We have long known that Social Media is a hotbed for theft of your images, and we have all gotten more careful — at least I hope so — about making sure our metadata has all our copyright information in it and registering our photographs with the Copyright Office (see © Is for Copyright).
Now, we should be somewhat O.K. and protected, right? Not so! A recent study by IPTC came out in March of 2013 showing otherwise.
IPT-what? One of the sections we fill out in our copyright templates or presets is labeled IPTC. IPTC stands for International Press Communications Council, and it is this council that did a study on social media.
You’ll notice, for example, that when you right-clicked on one of your images posted on Facebook, the metadata is not showing up. I know that I included the data in my images and did not strip it when I exported the file for the Internet.
Hmmm! NOT good! So I did some research and found the IPTC report that everyone should read.
With Margo’s information in mind, Apogee Photo Magazine contacted the IPTC and Michael Steidl, Managing Director of the IPTC, made these statements to APM:
“Our conclusion from the test results is that there are three categories of social media sites:
1.) The ones which preserve metadata in all available save-image-file-to-computer cases: Dropbox, Google+, Img.ly, Joomeo, Pinterest, Tumblr, Via.me and Yfrog.
2.) The ones which preserve metadata in only one but not in all save-image-file-to-computer cases: Photobucket.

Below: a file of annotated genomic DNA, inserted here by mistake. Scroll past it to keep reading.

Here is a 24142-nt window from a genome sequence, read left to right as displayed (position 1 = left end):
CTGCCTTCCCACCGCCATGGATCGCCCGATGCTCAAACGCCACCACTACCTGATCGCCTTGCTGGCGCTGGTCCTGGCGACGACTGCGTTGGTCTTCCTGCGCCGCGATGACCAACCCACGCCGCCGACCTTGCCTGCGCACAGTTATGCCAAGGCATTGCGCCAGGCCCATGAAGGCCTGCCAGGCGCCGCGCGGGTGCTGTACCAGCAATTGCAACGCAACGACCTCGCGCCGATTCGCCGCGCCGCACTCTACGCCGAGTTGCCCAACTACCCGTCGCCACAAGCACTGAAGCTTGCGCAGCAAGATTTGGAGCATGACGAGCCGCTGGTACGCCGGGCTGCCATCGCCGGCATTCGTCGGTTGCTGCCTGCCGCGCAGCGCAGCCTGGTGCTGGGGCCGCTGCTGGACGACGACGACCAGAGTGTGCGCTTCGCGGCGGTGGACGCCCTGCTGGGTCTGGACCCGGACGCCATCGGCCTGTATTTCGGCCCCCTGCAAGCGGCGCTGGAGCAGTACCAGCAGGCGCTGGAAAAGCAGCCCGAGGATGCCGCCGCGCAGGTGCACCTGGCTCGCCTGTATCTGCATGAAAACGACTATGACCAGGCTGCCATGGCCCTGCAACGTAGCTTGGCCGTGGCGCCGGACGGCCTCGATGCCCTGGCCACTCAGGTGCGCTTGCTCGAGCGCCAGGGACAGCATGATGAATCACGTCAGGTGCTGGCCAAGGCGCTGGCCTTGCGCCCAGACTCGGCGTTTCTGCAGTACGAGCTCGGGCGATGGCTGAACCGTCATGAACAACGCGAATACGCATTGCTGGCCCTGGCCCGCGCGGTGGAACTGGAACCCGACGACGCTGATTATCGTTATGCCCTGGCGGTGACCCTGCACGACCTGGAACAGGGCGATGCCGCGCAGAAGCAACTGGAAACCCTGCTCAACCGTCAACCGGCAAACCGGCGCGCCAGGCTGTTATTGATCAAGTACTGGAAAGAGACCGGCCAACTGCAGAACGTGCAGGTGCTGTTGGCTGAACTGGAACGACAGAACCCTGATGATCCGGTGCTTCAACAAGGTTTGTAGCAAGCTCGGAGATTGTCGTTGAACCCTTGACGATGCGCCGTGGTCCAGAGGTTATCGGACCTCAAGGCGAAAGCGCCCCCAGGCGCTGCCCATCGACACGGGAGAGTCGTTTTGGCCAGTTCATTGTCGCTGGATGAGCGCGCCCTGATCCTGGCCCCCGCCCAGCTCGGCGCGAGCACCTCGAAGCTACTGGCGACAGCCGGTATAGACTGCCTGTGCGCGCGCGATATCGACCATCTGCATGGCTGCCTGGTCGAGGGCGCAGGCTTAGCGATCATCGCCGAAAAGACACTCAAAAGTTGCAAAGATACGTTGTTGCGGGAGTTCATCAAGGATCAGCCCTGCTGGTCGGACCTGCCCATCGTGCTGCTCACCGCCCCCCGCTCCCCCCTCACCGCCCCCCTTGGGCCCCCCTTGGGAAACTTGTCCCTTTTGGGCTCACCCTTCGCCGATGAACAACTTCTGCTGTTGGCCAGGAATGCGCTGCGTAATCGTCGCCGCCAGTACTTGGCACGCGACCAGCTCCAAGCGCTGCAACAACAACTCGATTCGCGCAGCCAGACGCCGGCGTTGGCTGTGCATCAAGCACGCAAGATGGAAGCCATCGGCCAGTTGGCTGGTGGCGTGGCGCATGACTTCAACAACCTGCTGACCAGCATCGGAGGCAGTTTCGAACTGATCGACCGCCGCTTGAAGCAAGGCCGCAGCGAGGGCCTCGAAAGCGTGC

3.) The ones which don’t preserve metadata in any save-image-file-to-computer case: Facebook, Flickr, Pictify, Twitpic, Twitter.”
Here are the charts taken from the IPTC test results pages.
The first chart is showing what the colored dot icons represent
and the second chart shows the Test Results.
Michael Steidl tells us to pay attention to those gray icon dots, by saying,
“Be aware that grey buttons mean that a feature could not be tested as it is not supported by this site. Examples: Img.ly, Joomeo, Pinterest, Tumblr, Via.me and Yfrog support only to either “Save As” or to download an image by user interface means but the image file which is finally stored to your computer includes the metadata – and that’s the goal and that’s good. That Dropbox and Google+ support both features (Save As and download) does not improve their quality of metadata management – which is good in both cases.”
To learn more about the Test Procedures visit the Embedded Metadata Manifesto.
So, what should you do?
Quite simply, bit by bit, start replacing any older photograph that didn’t have a visible watermark on it with a new version that does.
Continue to embed a digital watermark into your images. If you haven’t been doing this, start now.
You may also consider posting images more sparingly, instead of whole albums at a time. If you don’t try to protect your images, no one else will do it for you.
Enjoy your social media sharing of images, but take all the precautions you can to protect those images from being stolen.
Apogee Photo Magazine supports the Embedded Metadata Manifesto.
by Margo Taussig Pinkerton (aka, TBC-The Barefoot Contessa) and Apogee Photo Magazine